- Associated Press - Monday, May 19, 2014

LOS ANGELES (AP) - A lower court should not have cut a $1 million award to the family of an autistic man who was shot and killed by a Los Angeles police officer, a federal appeals court ruled Monday.

The 9th U.S. Circuit Court of Appeals sent the case back with orders to the trial court to recalculate the award.

A jury found in 2011 that former officer Joseph Cruz had used excessive force in the 2008 shooting of Mohammad Usman Chaudhry (CHOW’-dree).

Compensatory damages were awarded to Chaudhry’s estate for the pain and suffering he experienced between being shot and dying, with the jury finding excessive force was used and the civil rights of Chaudhry were violated.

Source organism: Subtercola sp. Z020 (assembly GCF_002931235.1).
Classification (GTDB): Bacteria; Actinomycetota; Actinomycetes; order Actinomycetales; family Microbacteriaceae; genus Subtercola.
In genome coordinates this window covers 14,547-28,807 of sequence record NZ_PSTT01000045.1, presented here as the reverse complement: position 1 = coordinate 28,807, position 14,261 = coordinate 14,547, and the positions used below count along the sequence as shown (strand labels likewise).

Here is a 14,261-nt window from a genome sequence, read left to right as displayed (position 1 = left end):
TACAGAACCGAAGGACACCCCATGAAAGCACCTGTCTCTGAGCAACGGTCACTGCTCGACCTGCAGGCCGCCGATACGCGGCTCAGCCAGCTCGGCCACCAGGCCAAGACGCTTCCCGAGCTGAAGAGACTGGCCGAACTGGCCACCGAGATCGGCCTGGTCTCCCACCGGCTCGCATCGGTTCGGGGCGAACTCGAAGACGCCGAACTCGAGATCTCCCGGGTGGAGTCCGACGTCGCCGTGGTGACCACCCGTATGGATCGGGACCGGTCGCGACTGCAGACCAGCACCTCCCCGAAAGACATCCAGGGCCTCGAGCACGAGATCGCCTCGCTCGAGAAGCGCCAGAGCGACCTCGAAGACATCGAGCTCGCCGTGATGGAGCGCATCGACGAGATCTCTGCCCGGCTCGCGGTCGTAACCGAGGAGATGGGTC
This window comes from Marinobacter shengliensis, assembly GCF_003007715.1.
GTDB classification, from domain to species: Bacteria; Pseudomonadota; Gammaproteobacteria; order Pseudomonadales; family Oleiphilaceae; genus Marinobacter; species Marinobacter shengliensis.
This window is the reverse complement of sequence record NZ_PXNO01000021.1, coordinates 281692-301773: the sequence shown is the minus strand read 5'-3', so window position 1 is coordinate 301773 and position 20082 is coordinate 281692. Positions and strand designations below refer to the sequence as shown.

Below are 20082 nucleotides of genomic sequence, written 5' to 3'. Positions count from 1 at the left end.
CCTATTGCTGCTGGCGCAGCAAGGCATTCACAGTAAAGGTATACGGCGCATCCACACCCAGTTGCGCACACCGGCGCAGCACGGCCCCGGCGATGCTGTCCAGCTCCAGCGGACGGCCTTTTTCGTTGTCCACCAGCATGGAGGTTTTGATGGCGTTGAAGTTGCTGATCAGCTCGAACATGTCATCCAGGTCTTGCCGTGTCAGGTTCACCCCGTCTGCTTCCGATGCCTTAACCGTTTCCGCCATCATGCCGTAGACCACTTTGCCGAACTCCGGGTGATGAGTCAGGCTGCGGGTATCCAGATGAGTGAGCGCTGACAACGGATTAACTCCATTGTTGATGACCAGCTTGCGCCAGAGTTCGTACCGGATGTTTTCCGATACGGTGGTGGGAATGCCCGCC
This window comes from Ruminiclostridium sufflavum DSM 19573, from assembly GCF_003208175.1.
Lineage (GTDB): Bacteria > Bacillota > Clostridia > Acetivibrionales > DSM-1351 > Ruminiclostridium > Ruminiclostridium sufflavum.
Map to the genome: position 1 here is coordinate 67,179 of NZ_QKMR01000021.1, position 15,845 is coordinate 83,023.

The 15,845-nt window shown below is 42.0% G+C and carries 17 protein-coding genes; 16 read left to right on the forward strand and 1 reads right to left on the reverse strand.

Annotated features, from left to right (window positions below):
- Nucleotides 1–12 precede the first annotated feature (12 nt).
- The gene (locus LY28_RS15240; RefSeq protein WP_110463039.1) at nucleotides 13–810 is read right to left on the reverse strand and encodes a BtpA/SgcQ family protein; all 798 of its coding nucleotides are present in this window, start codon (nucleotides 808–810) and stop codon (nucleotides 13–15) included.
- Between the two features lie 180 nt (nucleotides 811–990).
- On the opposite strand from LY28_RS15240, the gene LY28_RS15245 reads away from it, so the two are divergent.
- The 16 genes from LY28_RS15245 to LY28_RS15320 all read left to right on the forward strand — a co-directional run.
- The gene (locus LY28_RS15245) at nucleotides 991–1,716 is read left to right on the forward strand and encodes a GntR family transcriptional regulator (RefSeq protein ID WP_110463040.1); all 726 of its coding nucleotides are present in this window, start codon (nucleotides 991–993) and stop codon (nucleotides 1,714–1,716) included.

However, a lower appeals court struck down most of the $1 million awarded to the family, leaving them with about $73,000.

A police probe largely cleared Cruz after the shooting, but Chaudhry’s family said their relative was not violent and they claimed a knife was planted on his body.

A trial court found that Chaudry’s civil rights had been violated by “threats, intimidation, or coercion,” as prohibited under the California Civil Code. The lower appeals court dismissed that part of the ruling, saying there was no intention to discriminate on the part of police.

The 9th Circuit found that the law “does not require proof of discriminatory intent” and restored the trial court’s ruling.



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